What are we talking about today?

I'll get back to theme days once I find a groove of posting regularly. In the meantime, most of my posts are about some variation of books, bikes, buses, or Broadway. Plus bits about writing, nonprofits, and grief from time to time.

This blog is mostly lighthearted and pretty silly. It's not about the terrible things happening in the world, but please know that I'm not ignoring those things. I just generally don't write about them here.

21 October 2011

The Future is Today!

So today's green living tip is a little bit cheating and a lot born out of my frustration with having to tear down half a forest all by myself just to get through a couple years of school. And it is:

I still like this, too, but I'm a bit
stingy with it. Source.
Do as much as you can electronically.

I love the instructors who ask for homework electronically. I even more love instructors who assign books that are available as e-books so I don't have to pay for shipping. I am so enamoured with people who don't require me to print things.

This is not an anti-book or anti-paper post, btw, but just a reminder that services like Google Docs and email attachments and Kindle for PC might save you a bit of cash on paper and ink while also keeping trees in the ground. And I'm all in favour of that, because I live in Austin and think any part of the city without shade is doing it wrong.

Are you a teacher who assigns (at least some) homework electronically? Do you avoid printing things? Should I go around Austin in the dead of night planting trees?


J E Fritz said...

When I think of all the trees I must have used up during school...I better come help you plant trees during the dead of night.

a runners' life said...

Electronic homework is definitely the way to go. I really liked submitting assignments electronically - although I do think they printed it at the other which really didn't save any trees - it did save me a bit of cash though.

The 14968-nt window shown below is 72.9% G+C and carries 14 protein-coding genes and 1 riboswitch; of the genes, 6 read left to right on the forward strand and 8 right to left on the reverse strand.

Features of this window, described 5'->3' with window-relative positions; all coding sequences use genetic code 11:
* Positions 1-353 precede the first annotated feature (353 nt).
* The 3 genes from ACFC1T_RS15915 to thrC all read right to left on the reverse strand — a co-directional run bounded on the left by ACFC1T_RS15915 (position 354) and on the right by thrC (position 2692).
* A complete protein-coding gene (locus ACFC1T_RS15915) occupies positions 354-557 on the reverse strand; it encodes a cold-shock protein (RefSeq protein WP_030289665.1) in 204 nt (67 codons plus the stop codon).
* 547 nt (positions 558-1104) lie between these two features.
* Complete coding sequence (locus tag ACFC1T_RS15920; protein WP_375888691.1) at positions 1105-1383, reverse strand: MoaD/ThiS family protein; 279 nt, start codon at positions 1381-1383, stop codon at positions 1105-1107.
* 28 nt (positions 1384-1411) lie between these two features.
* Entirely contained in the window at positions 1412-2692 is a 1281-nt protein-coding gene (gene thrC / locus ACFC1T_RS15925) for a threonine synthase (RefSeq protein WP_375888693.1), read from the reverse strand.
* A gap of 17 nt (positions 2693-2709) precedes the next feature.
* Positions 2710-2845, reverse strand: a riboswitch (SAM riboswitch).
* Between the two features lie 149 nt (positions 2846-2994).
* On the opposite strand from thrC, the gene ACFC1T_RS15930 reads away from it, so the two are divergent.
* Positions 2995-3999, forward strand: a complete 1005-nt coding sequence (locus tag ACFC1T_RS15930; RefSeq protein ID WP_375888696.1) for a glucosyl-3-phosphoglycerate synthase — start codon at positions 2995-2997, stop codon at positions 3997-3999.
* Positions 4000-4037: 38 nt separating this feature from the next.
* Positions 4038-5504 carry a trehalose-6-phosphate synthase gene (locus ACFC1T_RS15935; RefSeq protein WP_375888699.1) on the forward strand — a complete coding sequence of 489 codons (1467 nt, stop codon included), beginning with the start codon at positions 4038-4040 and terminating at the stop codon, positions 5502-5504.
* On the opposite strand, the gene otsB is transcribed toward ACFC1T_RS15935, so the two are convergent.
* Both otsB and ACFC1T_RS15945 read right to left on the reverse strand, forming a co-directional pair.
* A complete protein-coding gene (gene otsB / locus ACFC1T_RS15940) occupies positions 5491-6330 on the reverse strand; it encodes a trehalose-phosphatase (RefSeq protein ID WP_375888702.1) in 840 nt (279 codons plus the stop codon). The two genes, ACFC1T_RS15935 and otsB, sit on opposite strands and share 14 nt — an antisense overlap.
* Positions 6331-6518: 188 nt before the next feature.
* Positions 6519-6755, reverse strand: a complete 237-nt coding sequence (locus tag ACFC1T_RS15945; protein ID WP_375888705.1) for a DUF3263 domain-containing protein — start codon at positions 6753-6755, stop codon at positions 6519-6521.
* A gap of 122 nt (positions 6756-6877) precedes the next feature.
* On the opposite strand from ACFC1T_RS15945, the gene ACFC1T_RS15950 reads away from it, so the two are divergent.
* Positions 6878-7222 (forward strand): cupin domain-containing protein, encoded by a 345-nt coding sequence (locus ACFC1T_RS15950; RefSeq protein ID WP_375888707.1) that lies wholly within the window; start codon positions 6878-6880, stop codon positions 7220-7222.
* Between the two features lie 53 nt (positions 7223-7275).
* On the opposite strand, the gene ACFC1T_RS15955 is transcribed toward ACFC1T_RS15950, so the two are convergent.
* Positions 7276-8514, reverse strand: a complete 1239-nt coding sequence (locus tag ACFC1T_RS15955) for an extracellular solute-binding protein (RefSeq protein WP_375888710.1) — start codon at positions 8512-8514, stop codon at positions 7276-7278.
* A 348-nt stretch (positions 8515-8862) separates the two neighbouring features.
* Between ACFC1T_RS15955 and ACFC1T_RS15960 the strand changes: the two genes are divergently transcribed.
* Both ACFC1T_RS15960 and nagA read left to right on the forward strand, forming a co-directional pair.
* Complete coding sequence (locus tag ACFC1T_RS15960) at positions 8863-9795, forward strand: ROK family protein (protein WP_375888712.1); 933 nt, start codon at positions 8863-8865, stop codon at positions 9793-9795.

With books and reading material I'm old fashioned though, I need to be able to touch, flick through the pages and highlight when necesary.

Great work with doing the green thing!

a runners' life said...
This comment has been removed by the author.
Su said...

@JE: It's like breaking the law, but nicely!!

@Runner: I have the same problem... some of my instructors just print it at the other end. :/ I'm on the fence about e-readers, though. I love physical books, but can't carry 2000 of them in my pocket. Right now, I'm going with 'both'. :)

Karen M. Peterson said...

As the person at work who is responsible for filling the student printer with paper, it drives me CRAZY to see how much stuff gets printed. Papers they have to turn in. Articles they just need to read for research. It's ridiculous and makes me sad.

And I don't even consider myself an environmentalist.

Su said...

Every time I have to print an article, I feel guilty. At least with homework I'm sharing the guilt with my prof, but if I can't read something electronically or in a book, I almost always don't use it in my research.

Grahame said...

There are a lot more trees around now than there were a couple hundred years ago, because people don't have to use cords and cords of wood to heat their houses/cook with all the time.

I bought a plastic sleeve to put worksheets in so that my daughter can use a dry-erase marker and do them over and over instead of me having to print out bunches of worksheets every week.

Su said...

Good point re: heating. I'm just not wild about being personally responsible for using more paper than necessary.

And, as ever, what a genius idea!